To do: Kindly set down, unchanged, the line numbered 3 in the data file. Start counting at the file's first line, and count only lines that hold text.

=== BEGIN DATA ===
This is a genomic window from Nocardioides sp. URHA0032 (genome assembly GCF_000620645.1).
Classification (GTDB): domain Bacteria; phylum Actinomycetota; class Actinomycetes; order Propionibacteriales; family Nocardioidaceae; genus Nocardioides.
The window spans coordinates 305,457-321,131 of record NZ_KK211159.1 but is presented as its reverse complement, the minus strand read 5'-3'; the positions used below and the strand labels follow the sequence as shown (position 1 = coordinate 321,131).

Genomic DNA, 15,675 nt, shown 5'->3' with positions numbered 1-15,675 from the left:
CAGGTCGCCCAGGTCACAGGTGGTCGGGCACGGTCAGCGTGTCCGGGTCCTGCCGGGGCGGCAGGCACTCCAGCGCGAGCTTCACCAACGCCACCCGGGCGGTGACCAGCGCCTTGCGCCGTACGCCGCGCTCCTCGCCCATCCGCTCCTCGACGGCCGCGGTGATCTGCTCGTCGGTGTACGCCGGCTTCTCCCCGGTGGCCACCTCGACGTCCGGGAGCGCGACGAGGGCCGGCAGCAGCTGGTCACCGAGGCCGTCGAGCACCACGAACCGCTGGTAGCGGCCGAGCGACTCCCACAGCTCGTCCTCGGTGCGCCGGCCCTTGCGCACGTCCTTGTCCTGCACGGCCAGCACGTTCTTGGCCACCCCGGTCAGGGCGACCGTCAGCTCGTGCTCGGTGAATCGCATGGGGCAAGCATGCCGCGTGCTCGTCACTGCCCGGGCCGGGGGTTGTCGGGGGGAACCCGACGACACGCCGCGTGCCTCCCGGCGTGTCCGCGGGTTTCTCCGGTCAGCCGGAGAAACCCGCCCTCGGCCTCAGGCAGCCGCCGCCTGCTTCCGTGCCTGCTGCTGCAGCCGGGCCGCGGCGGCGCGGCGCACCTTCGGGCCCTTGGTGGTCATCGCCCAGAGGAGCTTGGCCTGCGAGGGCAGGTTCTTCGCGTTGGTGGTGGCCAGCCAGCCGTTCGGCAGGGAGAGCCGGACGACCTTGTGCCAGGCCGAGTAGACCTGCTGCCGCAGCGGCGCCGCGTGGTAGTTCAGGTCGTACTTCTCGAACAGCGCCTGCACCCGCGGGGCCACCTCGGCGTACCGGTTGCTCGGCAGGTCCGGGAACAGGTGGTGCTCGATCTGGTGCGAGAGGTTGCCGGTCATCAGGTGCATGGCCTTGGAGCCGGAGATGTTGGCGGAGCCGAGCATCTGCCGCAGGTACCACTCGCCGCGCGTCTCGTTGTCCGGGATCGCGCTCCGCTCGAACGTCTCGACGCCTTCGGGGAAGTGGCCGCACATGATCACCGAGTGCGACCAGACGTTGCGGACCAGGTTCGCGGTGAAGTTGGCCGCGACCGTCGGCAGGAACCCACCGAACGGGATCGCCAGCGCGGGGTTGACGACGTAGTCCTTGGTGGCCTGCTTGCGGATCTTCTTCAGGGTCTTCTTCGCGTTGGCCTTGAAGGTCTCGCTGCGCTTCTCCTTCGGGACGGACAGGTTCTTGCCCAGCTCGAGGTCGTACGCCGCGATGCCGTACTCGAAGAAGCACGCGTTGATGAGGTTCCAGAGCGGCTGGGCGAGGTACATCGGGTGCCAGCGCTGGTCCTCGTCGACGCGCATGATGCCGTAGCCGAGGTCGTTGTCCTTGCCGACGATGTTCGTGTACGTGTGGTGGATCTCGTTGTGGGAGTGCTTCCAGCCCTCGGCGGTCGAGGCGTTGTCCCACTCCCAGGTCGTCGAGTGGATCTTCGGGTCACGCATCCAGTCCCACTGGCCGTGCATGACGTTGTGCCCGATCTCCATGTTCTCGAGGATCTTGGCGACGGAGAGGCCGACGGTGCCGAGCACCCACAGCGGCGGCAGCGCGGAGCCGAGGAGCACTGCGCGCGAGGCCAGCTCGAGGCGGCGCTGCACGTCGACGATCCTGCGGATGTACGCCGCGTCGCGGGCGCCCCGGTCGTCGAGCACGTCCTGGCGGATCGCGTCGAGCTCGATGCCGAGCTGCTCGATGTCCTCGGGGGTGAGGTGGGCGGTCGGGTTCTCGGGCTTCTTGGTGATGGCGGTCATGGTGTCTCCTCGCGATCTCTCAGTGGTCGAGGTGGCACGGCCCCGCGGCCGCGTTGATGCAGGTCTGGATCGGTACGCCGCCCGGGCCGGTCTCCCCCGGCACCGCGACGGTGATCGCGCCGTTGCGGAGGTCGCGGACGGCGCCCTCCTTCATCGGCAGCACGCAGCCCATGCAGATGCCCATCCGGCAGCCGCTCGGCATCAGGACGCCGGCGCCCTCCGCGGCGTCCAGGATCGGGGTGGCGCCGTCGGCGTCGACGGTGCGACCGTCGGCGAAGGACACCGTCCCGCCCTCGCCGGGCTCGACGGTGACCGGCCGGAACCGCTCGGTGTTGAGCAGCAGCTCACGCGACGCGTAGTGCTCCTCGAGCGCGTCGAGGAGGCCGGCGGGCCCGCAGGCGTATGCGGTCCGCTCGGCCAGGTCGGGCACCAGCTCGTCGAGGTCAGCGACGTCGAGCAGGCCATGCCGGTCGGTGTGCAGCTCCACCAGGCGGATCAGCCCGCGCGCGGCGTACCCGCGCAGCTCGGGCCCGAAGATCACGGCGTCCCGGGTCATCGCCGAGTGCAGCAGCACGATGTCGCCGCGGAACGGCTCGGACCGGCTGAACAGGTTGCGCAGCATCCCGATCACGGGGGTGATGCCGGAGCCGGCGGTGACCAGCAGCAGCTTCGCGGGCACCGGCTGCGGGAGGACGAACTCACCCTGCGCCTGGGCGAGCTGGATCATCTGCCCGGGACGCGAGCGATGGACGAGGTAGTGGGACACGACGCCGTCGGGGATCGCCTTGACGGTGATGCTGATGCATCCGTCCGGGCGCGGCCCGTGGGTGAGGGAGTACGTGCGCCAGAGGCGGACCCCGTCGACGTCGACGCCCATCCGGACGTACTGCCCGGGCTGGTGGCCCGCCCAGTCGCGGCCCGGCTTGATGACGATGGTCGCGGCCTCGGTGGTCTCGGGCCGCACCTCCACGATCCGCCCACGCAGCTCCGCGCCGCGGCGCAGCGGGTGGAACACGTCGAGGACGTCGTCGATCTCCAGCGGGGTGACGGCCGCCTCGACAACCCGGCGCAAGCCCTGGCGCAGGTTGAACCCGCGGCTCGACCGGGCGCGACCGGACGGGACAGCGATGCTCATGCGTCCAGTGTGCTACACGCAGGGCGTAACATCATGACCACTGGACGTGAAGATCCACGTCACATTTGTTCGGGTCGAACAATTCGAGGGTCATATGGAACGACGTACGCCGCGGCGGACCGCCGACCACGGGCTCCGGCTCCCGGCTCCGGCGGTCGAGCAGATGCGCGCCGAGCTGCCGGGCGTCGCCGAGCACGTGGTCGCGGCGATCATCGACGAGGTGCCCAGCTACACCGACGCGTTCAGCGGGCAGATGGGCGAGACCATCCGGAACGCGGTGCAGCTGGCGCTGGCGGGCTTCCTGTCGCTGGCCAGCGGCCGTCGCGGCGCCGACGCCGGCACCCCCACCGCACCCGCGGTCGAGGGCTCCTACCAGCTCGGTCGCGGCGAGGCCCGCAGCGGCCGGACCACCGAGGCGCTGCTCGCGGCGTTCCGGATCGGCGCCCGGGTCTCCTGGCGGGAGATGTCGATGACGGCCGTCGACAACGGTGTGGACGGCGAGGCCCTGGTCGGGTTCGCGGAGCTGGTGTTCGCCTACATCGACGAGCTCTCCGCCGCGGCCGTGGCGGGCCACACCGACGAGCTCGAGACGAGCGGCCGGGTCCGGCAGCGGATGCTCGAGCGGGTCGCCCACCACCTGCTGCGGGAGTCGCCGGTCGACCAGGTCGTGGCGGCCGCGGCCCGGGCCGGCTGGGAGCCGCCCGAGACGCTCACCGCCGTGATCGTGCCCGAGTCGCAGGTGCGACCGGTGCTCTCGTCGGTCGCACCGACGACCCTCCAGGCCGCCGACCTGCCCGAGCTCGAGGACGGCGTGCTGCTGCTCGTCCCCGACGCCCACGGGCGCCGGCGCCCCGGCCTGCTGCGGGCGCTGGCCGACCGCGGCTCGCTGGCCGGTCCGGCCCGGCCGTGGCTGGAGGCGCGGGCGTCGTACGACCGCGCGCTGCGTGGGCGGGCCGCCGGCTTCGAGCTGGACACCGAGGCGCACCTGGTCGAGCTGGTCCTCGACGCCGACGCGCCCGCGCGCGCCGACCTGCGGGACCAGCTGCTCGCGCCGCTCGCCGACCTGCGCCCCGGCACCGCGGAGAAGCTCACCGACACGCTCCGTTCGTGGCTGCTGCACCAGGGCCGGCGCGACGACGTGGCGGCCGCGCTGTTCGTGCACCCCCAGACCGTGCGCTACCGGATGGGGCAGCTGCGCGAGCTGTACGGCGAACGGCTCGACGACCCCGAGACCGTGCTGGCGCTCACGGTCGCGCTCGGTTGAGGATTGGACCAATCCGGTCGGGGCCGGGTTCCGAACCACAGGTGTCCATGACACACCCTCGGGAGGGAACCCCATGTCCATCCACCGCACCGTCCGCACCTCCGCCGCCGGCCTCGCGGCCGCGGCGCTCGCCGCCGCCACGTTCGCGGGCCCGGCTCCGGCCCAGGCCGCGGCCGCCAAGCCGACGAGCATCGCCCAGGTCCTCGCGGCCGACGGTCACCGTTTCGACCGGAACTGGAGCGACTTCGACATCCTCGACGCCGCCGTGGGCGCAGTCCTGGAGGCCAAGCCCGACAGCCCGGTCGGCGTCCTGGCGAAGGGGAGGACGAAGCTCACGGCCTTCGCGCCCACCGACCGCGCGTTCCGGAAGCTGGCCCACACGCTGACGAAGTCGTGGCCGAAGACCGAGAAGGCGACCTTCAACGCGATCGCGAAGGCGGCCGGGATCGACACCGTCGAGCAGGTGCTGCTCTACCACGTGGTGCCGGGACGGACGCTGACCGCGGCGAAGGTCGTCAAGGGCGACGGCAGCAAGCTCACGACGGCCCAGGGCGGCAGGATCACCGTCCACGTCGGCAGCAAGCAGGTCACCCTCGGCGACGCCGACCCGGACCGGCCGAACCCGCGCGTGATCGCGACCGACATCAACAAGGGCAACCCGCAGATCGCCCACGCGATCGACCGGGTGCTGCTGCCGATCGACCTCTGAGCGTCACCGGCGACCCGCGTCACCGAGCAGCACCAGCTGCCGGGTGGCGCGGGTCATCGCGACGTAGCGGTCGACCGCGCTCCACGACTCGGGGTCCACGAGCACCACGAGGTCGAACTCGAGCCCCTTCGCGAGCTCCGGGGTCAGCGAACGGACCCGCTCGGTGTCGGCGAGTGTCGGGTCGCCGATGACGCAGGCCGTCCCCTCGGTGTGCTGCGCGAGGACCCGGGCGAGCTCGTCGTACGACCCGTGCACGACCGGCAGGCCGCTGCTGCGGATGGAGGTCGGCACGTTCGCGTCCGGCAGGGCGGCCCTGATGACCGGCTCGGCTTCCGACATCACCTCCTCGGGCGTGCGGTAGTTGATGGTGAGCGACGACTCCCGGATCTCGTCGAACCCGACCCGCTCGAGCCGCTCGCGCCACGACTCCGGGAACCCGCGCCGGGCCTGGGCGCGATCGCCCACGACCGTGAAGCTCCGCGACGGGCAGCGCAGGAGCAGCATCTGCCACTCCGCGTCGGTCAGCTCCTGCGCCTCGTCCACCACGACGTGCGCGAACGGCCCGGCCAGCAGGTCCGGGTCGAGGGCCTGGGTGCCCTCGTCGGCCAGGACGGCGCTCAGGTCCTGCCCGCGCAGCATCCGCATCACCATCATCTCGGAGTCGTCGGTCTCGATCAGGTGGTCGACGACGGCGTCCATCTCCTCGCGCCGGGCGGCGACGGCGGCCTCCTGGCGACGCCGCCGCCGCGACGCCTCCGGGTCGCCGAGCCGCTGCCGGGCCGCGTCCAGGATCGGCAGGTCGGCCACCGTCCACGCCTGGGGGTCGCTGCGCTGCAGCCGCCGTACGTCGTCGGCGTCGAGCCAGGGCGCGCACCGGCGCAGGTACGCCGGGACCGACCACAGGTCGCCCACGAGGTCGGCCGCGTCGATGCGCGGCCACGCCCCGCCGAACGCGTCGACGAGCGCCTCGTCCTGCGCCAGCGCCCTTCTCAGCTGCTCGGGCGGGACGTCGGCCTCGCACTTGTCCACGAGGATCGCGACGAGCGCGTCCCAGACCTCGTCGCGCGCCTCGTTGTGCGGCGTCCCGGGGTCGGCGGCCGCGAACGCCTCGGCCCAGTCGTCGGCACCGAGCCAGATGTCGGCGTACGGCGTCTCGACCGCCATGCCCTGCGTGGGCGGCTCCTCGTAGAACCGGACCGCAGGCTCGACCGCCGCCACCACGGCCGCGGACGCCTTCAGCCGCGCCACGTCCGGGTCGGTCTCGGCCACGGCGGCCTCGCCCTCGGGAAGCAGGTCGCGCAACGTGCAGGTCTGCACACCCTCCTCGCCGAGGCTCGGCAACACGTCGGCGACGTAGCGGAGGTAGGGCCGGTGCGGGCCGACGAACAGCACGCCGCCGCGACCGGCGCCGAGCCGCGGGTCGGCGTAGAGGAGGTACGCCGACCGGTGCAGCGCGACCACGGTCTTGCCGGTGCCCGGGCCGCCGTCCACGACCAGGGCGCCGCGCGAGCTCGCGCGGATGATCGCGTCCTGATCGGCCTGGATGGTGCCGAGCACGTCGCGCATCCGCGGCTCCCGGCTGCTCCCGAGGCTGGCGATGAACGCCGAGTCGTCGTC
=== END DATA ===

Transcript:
The window spans coordinates 305,457-321,131 of record NZ_KK211159.1 but is presented as its reverse complement, the minus strand read 5'-3'; the positions used below and the strand labels follow the sequence as shown (position 1 = coordinate 321,131).